Back-to-school flu surge expected

Health officials are preparing for a possible surge in swine flu cases once Cayman’s schools reopen.

Reports of new swine flu cases have levelled off, according to the Medical Officer of Health Kiran Kumar, but he said there could be a possible surge in new cases as children return to school and are in close proximity to other children who may be infected.

‘We will be reaching out to parents and teachers in the next few weeks, arming them with information on how they can help prevent the spread of the flu,’ Dr. Kumar said.

However, children who do fall victim to swine flu will not need to stay out of school as long as originally thought.

The US Centre for Disease Control and Prevention recently revised its advice for how long those who are sick with the H1N1 virus should stay away from others.

‘The CDC has shortened the time period, which may reduce some of the pandemic’s absence burden on businesses and schools,’ he said.

The original guidelines recommended that people with flu symptoms that included fever stay home for seven days after the onset of illness or for 24 hours after symptoms resolve, whichever was longer. The new guidance urge people to stay home at least 24 hours after they are free of a fever (without using fever-reducing medication).

A fever is defined as 100°F and above and in most cases lasts from two to four days.

The guidance also applies to camps, mass gatherings, and other community settings, the guidelines read.

The new recommendations do not apply to healthcare settings and people working or visiting healthcare facilities should continue to observe the previous, longer-period exclusion guidance, Dr. Kumar said.

‘The CDC also emphasised that more stringent and longer exclusions may be needed for sick people who will return to settings where they have contact with people who have underlying medical conditions, such as camps for children with asthma or day-care centres and schools that children younger than five attend,’ he said.

Also, people who have had influenza-like illness and then return to work, school, or other community settings should continue to practice good respiratory etiquette and hand hygiene and avoid close contact with people they know to be at increased risk of influenza-related complications.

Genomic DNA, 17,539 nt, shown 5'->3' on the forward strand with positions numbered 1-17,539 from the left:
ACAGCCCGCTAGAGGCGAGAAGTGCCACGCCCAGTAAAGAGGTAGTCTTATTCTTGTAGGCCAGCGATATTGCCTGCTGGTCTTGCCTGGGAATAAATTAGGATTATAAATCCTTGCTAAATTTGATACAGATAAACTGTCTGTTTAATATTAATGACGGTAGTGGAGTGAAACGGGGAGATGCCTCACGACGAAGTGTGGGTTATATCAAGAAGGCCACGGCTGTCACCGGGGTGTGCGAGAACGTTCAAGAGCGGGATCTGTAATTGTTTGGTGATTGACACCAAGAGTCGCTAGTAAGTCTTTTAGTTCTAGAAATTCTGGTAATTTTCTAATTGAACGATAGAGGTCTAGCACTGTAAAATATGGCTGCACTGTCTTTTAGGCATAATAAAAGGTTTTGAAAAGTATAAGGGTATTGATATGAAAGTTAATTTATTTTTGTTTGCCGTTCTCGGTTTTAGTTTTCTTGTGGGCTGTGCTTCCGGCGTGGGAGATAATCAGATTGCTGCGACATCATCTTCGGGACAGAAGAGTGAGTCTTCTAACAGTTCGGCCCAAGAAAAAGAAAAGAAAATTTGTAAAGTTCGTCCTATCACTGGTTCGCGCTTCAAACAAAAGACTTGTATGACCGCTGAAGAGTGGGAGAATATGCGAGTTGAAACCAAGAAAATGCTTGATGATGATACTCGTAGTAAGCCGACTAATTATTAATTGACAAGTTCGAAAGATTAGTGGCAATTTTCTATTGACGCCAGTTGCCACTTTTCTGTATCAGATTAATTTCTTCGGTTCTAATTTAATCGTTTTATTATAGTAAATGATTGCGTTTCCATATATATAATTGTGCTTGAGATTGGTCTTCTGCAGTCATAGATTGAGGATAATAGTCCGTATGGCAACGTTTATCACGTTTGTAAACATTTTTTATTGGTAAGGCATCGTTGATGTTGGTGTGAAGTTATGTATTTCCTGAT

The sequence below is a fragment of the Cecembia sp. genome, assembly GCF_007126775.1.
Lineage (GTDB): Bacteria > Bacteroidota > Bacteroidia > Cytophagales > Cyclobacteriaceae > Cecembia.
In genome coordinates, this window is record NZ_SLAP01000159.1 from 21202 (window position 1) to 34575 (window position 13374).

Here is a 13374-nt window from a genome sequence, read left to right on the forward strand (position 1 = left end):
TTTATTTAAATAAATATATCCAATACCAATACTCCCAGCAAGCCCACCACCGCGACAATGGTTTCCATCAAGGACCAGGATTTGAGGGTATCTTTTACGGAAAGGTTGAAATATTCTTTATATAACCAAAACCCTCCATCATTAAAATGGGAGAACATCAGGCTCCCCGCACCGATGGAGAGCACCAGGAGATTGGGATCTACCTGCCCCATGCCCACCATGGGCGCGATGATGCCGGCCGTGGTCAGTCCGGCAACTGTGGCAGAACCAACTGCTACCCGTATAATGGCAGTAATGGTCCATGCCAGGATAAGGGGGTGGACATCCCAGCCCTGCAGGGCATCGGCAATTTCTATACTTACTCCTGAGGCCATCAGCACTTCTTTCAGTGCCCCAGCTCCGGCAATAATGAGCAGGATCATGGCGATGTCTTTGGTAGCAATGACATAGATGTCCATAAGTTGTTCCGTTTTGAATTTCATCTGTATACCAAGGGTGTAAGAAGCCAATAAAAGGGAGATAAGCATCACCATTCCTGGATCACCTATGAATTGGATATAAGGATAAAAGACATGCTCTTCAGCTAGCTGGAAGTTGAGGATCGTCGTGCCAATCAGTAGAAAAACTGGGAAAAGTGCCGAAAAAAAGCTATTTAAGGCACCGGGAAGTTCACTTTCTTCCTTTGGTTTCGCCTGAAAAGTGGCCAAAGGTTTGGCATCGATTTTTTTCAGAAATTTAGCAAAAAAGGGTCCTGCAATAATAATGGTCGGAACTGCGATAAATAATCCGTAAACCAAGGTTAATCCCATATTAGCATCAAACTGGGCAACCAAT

The Health Services Authority has added a flu email and message system – [email protected] – to allow the public to get direct responses to their flu queries. This complements the 24-hour flu hotline 926-2812, which is manned by HSA staff.

International health officials are also working on a vaccination programme that they will roll out as soon as an H1N1 and the seasonal flu vaccines become available. Separate doses are required for seasonal flu and the pandemic H1N1 flu.

While Dr. Kumar expects the usual uptake on the seasonal flu vaccine, regarding the new H1N1 vaccine, he said, ‘Of course we would like to be able to vaccinate our entire population, and we have asked for sufficient stocks to do this.

‘However, due to the demand, the vaccine cannot be produced for the entire global population at one time. We will therefore vaccinate vulnerable groups first, and others will follow as per the UK Health Protection Agency guidelines.’

By 5 August, there had been 87 official confirmed cases of swine flu in Cayman, but officials estimated that there could have been a total of 2,000 cases.